It is the most clichéd of phrases, but truth is truly stranger than fiction.
I was heading to a friend’s birthday gathering this past Saturday night and I was running a little behind. I thought that luck was on my side though when I found a parking spot across the street from the restaurant, and, even better, no parallel parking was required. Just as I slid into the parking spot I saw through my peripheral vision a figure in a white jacket stumbling over the steep snow bank and across the icy sidewalk…landing
firmly against my car. But this person didn’t just land on my car, they also tried to get into my car. Now, I should add that all of the doors to my vehicle were locked so this person was having significant difficulty getting in. They tried not just once, but six times – maybe more – to get into my car, while I sat in disbelief, looking – and shouting words I will not repeat here – towards the rear passenger window as this person – who turned out to be a young woman – made attempt after attempt to get in.
I wasn’t sure if this woman was homeless and somehow thought that my car would be a nice warm resting place on a cold night. But, she had headphones and an MP3 player, so either she was the most connected and technologically savvy homeless person to ever exist, or she was crazy.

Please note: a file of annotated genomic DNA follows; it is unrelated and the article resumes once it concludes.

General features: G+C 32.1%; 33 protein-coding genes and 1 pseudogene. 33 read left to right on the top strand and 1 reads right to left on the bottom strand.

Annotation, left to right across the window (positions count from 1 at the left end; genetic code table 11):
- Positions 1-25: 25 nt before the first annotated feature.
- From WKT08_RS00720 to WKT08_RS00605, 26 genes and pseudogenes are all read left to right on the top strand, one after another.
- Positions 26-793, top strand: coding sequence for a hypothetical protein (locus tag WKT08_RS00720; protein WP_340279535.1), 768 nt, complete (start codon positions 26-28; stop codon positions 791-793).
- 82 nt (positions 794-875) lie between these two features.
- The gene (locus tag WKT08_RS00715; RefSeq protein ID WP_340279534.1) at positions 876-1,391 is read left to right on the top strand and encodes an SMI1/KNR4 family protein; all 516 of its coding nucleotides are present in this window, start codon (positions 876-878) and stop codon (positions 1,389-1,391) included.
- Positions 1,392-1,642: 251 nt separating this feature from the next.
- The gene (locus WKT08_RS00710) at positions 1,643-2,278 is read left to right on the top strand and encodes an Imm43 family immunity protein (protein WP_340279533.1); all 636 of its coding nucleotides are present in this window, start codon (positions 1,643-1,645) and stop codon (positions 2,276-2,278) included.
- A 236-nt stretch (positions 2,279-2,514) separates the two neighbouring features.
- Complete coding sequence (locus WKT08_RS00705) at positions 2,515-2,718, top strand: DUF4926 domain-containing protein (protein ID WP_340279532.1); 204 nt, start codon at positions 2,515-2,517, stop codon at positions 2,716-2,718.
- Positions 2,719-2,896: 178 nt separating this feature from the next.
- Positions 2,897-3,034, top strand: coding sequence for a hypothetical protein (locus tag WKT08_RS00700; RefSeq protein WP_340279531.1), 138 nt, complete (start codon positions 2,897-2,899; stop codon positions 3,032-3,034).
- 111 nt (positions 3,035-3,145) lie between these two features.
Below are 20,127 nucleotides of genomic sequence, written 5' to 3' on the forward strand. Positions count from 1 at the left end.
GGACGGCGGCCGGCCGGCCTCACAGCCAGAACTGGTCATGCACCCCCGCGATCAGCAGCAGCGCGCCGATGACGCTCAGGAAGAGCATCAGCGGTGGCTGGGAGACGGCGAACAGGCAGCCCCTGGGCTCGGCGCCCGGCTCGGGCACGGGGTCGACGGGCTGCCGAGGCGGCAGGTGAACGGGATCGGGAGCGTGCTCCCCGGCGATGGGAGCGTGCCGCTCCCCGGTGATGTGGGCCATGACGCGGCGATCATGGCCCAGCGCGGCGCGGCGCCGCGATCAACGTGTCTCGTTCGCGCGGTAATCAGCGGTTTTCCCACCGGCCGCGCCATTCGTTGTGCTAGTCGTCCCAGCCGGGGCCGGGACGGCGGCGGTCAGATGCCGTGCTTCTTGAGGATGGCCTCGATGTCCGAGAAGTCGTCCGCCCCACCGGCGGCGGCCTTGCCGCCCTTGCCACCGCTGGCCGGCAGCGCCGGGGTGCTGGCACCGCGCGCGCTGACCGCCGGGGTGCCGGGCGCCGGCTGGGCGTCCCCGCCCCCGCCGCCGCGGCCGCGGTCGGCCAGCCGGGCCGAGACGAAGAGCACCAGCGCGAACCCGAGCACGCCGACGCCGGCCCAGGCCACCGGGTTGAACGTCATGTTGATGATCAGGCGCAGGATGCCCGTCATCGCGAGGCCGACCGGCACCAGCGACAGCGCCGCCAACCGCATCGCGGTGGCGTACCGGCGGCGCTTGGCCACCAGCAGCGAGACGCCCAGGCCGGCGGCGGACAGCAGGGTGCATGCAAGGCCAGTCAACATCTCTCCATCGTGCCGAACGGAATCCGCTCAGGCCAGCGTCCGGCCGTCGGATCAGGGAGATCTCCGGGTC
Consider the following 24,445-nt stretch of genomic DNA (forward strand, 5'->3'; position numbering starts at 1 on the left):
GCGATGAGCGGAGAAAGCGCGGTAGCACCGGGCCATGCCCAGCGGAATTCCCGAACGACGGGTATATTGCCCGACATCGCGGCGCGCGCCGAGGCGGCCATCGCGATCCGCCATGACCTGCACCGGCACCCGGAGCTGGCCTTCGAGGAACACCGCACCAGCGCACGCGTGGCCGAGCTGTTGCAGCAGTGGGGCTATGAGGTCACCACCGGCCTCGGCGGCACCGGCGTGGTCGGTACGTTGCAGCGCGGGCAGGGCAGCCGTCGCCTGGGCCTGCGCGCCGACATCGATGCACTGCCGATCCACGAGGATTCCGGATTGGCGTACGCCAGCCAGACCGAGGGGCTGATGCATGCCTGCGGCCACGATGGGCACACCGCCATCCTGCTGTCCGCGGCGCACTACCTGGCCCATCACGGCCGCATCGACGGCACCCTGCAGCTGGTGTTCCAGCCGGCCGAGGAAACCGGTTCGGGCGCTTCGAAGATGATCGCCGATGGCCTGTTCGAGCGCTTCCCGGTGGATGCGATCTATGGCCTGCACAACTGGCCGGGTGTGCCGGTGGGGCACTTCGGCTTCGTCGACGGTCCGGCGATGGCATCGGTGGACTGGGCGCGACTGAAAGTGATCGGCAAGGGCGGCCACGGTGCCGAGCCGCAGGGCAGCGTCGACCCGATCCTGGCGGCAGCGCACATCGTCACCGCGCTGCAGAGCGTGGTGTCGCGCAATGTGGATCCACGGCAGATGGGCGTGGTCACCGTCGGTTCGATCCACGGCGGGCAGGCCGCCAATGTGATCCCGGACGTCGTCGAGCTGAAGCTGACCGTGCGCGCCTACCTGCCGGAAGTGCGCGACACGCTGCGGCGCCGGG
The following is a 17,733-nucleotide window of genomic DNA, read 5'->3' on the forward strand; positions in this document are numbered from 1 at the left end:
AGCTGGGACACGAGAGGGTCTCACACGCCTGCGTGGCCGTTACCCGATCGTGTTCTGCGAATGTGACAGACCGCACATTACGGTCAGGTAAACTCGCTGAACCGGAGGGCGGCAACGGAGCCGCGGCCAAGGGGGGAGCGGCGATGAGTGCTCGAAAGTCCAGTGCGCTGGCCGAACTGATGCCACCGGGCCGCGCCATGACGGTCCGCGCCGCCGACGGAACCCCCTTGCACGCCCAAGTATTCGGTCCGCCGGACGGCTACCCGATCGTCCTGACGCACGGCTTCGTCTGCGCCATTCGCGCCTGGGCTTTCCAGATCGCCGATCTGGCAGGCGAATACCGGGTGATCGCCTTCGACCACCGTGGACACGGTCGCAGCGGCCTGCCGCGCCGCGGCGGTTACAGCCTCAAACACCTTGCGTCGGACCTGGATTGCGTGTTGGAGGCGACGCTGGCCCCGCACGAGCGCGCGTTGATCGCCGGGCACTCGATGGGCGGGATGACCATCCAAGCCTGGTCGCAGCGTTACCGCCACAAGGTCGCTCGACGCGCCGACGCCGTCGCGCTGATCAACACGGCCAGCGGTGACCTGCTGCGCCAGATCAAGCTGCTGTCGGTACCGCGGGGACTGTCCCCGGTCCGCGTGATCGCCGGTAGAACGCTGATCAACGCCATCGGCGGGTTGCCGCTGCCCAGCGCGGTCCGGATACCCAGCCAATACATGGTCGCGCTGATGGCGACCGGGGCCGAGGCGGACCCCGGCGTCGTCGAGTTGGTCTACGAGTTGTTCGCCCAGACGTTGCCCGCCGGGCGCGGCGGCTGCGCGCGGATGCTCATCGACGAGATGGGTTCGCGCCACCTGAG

So, at a loss for what to do, I decided that I should get out of my car and try to confront this woman. I figured that I was bigger and stronger and, if need be, I could take her down. I say this not ever having been in a fight – a physical one that is – so perhaps this was a bit of a gamble, but as there is no training for the situation I was facing, I went with the first thought that came to mind. I failed to remember, however, that pressing the ‘unlock’ button in my car would not only open my door, but all the doors in the car. So, guess what happened next? The young woman, ever determined, finally opened the car door successfully and planted herself firmly in the back seat.
I’m not known to use expletives or raise my voice, but this night, I let ‘er rip. The young woman, maybe in her late teens or early twenties, was either full-on drunk, or high as a kite, because the words that erupted out of her mouth came out slow, slurred, and unsteady. She looked confused and within a few moments said, “I’m so sorry, I thought I thought you were my taxi”.
I should add, for those who do not know, that I am not a taxi driver, nor do I drive a car that in any way resembles a taxi. It is not yellow with checkers, like the taxis in New York; nor does it say “taxi” on it. There’s no light on top of the car signalling whether I have a passenger in the car and I don’t have a meter. So I had a lot of trouble understanding why she was confused and how she mistook my vehicle for a taxi.
In the end there was no knock-down drag out fight as the young, clearly wasted woman – at all of 7 p.m. – was so apologetic that I soon began to feel bad about screaming at her. So there we were, two complete strangers, her feeling sorry for her actions, and me feeling concerned for a young woman on her own and so clearly out of sorts that she could mistake me for her cab ride home. Fortunately, we were both saved from any prolonged discomfort as a cab – a real one – finally arrived to take her home.